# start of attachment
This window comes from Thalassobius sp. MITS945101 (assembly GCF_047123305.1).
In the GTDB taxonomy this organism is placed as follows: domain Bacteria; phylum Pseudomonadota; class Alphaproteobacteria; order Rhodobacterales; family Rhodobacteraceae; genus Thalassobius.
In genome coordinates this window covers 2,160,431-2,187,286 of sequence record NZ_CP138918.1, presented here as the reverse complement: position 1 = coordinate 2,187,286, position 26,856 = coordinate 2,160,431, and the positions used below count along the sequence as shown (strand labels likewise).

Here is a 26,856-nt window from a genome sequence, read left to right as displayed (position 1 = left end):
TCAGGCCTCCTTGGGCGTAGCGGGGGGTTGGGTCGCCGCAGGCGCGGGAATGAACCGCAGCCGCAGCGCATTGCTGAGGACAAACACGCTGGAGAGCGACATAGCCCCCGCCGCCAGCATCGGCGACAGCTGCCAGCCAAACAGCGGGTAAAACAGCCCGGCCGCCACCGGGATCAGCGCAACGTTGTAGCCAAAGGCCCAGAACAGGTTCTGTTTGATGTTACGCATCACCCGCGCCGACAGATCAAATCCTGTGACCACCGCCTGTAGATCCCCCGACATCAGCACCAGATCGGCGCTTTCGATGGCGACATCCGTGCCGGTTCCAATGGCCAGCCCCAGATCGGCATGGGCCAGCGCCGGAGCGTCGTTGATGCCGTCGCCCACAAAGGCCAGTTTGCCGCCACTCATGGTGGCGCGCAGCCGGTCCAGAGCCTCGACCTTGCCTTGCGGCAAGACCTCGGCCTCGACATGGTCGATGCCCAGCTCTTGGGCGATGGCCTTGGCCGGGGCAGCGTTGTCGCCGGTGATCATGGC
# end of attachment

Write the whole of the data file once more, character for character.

This window comes from Thalassobius sp. MITS945101 (assembly GCF_047123305.1).
In the GTDB taxonomy this organism is placed as follows: domain Bacteria; phylum Pseudomonadota; class Alphaproteobacteria; order Rhodobacterales; family Rhodobacteraceae; genus Thalassobius.
In genome coordinates this window covers 2,160,431-2,187,286 of sequence record NZ_CP138918.1, presented here as the reverse complement: position 1 = coordinate 2,187,286, position 26,856 = coordinate 2,160,431, and the positions used below count along the sequence as shown (strand labels likewise).

Here is a 26,856-nt window from a genome sequence, read left to right as displayed (position 1 = left end):
TCAGGCCTCCTTGGGCGTAGCGGGGGGTTGGGTCGCCGCAGGCGCGGGAATGAACCGCAGCCGCAGCGCATTGCTGAGGACAAACACGCTGGAGAGCGACATAGCCCCCGCCGCCAGCATCGGCGACAGCTGCCAGCCAAACAGCGGGTAAAACAGCCCGGCCGCCACCGGGATCAGCGCAACGTTGTAGCCAAAGGCCCAGAACAGGTTCTGTTTGATGTTACGCATCACCCGCGCCGACAGATCAAATCCTGTGACCACCGCCTGTAGATCCCCCGACATCAGCACCAGATCGGCGCTTTCGATGGCGACATCCGTGCCGGTTCCAATGGCCAGCCCCAGATCGGCATGGGCCAGCGCCGGAGCGTCGTTGATGCCGTCGCCCACAAAGGCCAGTTTGCCGCCACTCATGGTGGCGCGCAGCCGGTCCAGAGCCTCGACCTTGCCTTGCGGCAAGACCTCGGCCTCGACATGGTCGATGCCCAGCTCTTGGGCGATGGCCTTGGCCGGGGCAGCGTTGTCGCCGGTGATCATGGC